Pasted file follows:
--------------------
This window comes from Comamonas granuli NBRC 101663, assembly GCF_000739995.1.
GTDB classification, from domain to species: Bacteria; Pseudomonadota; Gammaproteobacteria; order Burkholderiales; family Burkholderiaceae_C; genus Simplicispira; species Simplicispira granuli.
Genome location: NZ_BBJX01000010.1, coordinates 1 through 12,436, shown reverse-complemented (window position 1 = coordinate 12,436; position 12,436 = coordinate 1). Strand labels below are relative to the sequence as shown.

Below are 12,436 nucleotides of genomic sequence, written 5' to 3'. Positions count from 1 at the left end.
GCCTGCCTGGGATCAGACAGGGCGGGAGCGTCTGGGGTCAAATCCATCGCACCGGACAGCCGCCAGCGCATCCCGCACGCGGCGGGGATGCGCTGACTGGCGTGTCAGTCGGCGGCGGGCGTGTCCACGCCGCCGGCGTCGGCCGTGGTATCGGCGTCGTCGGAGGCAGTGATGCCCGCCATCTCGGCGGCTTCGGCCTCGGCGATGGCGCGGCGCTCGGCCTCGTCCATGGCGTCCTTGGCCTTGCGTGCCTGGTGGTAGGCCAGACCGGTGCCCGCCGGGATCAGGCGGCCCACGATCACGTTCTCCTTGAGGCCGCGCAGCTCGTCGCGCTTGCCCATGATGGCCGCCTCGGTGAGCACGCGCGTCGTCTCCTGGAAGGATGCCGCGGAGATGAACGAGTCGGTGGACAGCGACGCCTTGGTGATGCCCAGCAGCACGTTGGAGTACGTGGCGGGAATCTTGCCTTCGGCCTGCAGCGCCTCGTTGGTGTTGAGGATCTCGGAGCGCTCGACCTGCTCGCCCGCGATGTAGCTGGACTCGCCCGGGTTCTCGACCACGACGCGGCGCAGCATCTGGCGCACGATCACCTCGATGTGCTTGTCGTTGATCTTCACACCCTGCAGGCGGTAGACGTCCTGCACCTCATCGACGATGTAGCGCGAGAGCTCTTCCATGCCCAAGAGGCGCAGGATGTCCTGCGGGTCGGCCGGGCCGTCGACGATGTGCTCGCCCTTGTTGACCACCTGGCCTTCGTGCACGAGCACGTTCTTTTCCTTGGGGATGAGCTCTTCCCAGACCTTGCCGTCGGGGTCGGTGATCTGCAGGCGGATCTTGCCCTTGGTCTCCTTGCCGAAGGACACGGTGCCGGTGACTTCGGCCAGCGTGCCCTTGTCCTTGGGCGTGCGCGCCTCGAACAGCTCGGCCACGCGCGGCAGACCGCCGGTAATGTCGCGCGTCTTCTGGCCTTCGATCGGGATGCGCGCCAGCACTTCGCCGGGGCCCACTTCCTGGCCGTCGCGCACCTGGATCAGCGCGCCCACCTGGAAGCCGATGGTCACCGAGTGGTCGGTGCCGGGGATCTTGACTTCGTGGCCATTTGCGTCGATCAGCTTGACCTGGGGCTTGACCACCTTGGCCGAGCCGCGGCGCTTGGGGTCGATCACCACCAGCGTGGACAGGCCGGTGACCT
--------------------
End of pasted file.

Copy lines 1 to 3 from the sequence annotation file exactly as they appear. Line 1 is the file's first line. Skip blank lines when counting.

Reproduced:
This window comes from Comamonas granuli NBRC 101663, assembly GCF_000739995.1.
GTDB classification, from domain to species: Bacteria; Pseudomonadota; Gammaproteobacteria; order Burkholderiales; family Burkholderiaceae_C; genus Simplicispira; species Simplicispira granuli.
Genome location: NZ_BBJX01000010.1, coordinates 1 through 12,436, shown reverse-complemented (window position 1 = coordinate 12,436; position 12,436 = coordinate 1). Strand labels below are relative to the sequence as shown.